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Have You Ever Wondered What Those Little Black Dots on Your Windshield Were?

Daniel Kim Views  

If you’ve ever driven, you’ve likely noticed the small black band and dots along the edge of the car windshield. These black dots, which might easily be overlooked, serve several important functions.

The black band surrounding the window is called the frit or frit band. This frit band is a crucial part of the process that bonds the glass to the car’s body. The frit is created by applying liquid ceramic paint to the surface’s edge and then heat-treating it to enhance its durability. As the ceramic paint is baked into the glass, it cannot be scratched off.

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Car windshields typically use laminated glass, which consists of two layers of glass with a PVB (polyvinyl butyral) film between them, bonded under heat and pressure. This is where the first purpose of the frit becomes evident. The frit acts as a primer that allows the adhesive to securely bond the windshield to the car.

The frit band strengthened through heat treatment, provides a surface that the adhesive can cling to. This ceramic paint baked into the glass is designed to stay in place without being removed.

The second role of the frit is to protect the adhesive from direct sunlight. Exposure to UV rays can degrade the adhesive, reducing its stickiness. The frit’s black color also hides the unsightly adhesive, serving an aesthetic purpose.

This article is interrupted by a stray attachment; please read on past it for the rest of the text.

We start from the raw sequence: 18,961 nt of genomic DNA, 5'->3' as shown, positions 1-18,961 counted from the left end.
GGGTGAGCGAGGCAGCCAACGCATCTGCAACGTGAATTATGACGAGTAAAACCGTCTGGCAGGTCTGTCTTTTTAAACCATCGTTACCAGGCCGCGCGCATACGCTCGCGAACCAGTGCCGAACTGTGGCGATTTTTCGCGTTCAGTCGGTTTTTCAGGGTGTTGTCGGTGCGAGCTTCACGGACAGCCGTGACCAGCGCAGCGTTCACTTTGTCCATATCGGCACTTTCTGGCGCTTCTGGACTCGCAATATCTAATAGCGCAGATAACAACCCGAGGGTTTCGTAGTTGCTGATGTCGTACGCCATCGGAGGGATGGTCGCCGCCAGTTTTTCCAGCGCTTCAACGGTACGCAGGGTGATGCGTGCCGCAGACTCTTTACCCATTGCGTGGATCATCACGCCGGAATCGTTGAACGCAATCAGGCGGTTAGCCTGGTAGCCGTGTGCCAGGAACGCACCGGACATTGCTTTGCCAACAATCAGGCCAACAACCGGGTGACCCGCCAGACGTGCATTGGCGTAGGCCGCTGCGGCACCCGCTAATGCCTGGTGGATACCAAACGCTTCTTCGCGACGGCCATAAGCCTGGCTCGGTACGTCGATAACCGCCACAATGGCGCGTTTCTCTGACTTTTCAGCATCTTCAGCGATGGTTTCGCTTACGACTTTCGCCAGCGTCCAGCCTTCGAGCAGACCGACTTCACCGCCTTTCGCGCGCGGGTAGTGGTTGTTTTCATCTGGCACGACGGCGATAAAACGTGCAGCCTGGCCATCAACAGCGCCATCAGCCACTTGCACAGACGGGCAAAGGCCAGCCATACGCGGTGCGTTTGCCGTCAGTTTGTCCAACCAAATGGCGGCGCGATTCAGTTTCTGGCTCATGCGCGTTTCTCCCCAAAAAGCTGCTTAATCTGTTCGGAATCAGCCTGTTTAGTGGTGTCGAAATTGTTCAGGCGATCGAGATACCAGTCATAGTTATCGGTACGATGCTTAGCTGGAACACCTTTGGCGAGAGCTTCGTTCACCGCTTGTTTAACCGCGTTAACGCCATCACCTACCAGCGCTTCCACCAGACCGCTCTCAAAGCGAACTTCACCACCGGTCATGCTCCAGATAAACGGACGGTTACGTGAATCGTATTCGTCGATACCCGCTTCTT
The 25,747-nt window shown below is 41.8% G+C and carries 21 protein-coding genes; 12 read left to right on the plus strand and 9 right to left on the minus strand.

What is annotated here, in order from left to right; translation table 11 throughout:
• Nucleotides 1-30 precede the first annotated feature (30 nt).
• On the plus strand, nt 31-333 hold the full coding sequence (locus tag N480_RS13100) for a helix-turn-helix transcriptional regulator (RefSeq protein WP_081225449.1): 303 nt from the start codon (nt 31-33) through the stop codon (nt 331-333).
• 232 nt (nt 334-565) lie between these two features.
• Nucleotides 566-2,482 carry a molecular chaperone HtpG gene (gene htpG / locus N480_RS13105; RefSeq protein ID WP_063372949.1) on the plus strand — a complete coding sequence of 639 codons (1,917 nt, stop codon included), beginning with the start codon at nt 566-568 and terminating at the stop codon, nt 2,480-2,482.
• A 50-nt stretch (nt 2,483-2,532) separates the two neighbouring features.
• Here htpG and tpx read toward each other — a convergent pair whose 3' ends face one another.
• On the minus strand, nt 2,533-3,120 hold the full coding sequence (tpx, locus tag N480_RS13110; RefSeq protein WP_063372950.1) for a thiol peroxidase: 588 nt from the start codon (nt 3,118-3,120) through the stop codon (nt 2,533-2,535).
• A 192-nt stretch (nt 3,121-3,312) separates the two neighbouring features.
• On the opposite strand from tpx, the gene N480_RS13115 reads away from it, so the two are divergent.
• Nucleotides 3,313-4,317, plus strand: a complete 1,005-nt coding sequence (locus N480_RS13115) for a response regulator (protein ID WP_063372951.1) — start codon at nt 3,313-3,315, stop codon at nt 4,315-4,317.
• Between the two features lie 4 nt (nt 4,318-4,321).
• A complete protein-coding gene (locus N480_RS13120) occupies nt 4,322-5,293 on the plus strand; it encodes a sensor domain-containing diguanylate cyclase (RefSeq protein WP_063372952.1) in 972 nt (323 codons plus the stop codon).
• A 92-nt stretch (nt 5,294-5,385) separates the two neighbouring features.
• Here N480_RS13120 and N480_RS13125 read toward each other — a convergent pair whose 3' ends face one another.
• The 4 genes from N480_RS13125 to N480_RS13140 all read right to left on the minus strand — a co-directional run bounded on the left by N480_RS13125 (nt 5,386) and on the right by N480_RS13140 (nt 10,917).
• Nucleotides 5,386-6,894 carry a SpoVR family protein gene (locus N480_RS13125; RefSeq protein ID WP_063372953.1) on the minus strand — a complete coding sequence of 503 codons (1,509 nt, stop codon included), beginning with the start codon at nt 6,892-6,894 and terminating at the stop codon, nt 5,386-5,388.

Simply put, the frit band provides a rough surface for adhesive bonding, protects the adhesive from UV rays, and hides the adhesive from view, enhancing the car’s visual appeal. The frit became commonplace in the 1950s and 60s when automakers began replacing metal trim with adhesive bonding.

But why are there small dots around the frit? These dots vary in size and create a gradient from the outer edge inward, which helps blur the boundary between the transparent glass and the frit, providing a smooth transition.

The dots are not just for design purposes. They also play a role in the windshield manufacturing process. The frit heats up faster than the rest of the glass due to its black color, creating a potential for optical distortion. The dots help balance this by evening out the temperature across the glass. The frit and dots help shade the interior of the car from sunlight.

Some car manufacturers even incorporate designs into the frit. For instance, the Ford F-150 Harley-Davidson edition uses the frit to feature the Harley-Davidson logo instead of simple dots.

The black dots and frit bands on car windshields are there for practical and aesthetic reasons, ensuring the windshield is securely bonded, protected from UV rays, and visually appealing.

Daniel Kim
content@viewusglobal.com

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